Created: April 12, 2021 06:39 PM
MOUNT MORRIS, N.Y. (WHEC) — "We couldn't have done this with the department of health it has been such a well-oiled machine since we've gotten here students have been coming in and out there's been no issues,” SUNY Geneseo Principal of Student Health Megan Syfrett said.
For the first clinic of its kind, 400 SUNY Geneseo students lined up to get their shots.
“It just really shows us that they're really about One Knight and they're just about making sure they're there for one another,” Syfrett said.
The Livingston County Department of Health joined the college in delivering the Johnson & Johnson’s vaccine. Next time it'll go straight to campuses.
“That’s great we hope they can supply each of the SUNY schools with the vaccine so they can start to inoculate their populations," Syfrett said.
As is often the case, supply is a concern, especially after the recent issue with Johnson & Johnson.
“Our challenge moving forward is knowing how much we're going to get each week which is kind of the SUNY’s challenge right now,” Livingston County Deputy County Administrator Bill Mann said. “They want to get going they just don't know when or if they'll be able to get it."
Mann said in Livingston County as a whole, about 20,000 have been vaccinated and in a survey sent to students, 80% of them say they wanted the vaccine hoping to put do their part and put an end to the pandemic.
“It’s just really important because we can all feel a lot safer together and not feel like we're going to get sick and you know get our family members sick,” senior Josh Yanuck said.
Yanuck was one of the 400 signed up for the clinic.
“It was really easy, real simple and smooth it just took me 10 minutes to go through and I had to wait the 15 minutes,” Yanuck said.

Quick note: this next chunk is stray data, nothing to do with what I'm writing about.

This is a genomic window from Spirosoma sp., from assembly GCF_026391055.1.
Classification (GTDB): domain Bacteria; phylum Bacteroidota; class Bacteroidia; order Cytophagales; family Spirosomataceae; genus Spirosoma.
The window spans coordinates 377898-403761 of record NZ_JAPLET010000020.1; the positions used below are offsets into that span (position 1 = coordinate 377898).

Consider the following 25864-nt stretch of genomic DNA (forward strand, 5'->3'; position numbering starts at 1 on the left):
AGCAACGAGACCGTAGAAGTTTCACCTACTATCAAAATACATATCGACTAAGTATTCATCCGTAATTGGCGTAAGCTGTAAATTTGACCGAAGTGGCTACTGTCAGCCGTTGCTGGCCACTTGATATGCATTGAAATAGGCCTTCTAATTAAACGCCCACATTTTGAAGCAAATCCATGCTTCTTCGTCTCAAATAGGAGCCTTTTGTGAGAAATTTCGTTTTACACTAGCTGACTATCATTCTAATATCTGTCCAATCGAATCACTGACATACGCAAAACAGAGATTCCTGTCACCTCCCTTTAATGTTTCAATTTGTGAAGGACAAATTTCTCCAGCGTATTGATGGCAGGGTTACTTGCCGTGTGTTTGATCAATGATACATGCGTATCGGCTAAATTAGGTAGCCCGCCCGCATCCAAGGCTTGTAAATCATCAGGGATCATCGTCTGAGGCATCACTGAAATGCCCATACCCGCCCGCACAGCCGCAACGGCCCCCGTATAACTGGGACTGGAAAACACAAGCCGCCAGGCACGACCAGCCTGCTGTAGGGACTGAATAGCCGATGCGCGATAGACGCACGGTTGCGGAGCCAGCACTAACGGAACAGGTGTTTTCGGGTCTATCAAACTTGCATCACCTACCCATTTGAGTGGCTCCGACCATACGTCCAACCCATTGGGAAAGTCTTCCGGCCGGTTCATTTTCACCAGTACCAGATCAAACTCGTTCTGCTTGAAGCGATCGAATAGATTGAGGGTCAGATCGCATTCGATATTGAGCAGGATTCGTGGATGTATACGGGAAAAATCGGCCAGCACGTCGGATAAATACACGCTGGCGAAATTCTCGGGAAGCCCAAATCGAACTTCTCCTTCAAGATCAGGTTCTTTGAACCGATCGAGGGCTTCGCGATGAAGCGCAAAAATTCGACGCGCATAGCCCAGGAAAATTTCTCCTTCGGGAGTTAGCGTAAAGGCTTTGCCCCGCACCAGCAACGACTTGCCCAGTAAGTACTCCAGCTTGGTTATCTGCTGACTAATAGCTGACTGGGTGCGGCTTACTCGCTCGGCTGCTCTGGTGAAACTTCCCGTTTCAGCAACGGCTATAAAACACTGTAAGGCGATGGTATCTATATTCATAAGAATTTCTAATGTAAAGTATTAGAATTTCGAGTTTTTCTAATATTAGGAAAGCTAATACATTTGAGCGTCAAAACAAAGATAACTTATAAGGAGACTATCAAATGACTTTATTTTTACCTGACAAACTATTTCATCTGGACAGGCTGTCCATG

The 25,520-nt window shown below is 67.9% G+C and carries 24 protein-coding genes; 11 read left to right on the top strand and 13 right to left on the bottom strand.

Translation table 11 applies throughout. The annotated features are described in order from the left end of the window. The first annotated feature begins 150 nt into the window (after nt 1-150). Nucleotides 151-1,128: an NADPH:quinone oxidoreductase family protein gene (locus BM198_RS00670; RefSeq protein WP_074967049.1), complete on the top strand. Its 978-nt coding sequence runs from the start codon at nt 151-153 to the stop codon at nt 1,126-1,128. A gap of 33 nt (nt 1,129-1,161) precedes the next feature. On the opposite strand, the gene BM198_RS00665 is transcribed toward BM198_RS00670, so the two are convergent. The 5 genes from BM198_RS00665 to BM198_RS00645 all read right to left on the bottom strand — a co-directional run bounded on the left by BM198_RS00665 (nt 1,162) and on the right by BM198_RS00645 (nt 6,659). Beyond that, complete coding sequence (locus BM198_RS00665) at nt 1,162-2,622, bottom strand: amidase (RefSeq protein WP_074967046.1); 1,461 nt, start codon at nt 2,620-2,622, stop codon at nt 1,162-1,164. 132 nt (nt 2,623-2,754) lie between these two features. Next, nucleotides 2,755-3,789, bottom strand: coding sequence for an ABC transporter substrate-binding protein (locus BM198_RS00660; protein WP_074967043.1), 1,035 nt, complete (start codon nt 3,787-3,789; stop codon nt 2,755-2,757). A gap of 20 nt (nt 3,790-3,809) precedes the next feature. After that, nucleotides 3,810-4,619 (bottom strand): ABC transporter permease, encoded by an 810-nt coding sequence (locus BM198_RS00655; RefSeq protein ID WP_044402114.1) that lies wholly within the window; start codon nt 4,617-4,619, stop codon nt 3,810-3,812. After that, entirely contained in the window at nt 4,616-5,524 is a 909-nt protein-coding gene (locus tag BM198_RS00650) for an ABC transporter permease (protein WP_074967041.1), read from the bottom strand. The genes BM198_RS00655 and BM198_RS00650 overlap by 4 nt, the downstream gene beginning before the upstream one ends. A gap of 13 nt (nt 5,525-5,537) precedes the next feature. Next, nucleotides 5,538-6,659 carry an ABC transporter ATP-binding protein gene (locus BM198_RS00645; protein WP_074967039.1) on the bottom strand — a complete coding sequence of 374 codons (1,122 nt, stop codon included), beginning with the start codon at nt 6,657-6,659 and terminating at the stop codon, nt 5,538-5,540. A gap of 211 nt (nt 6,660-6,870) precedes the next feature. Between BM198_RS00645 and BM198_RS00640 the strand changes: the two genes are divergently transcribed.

Students said they were eager to get it.
"I just felt like it's really like responsible that's how I’ve been thinking about it. It's the nicest thing I can do and I feel like it can eliminate the most risk to friends and family,” junior Kayla Eyler said.
In a statement from SUNY, they said in part "We firmly believe the vast majority will choose to get vaccinated without any requirement in place."
“I think everyone has a responsibility to do their part during this time and also I got COVID back in November and it was not fun to say the least,” junior Patricia Figueroa said.
While the vaccine is not currently required at SUNY schools, those at the clinic said they're ready to get back to what school used to be and have some sense of normalcy back in their routine.
“We’re so sick of this pandemic and we're so willing to do anything to get it out and be around our friends and family and be safe and happy again and that's what I’m excited for,” Eyler said.
As of now, SUNY schools are not requiring students to be vaccinated but say they will continue to work closely with SUNY stakeholders, health officials, and other colleges and universities to make a final decision.
Livingston County’s Public Health Director Jennifer Rodriguez said they plan on holding another clinic in a few weeks, but it all depends on vaccine supply.
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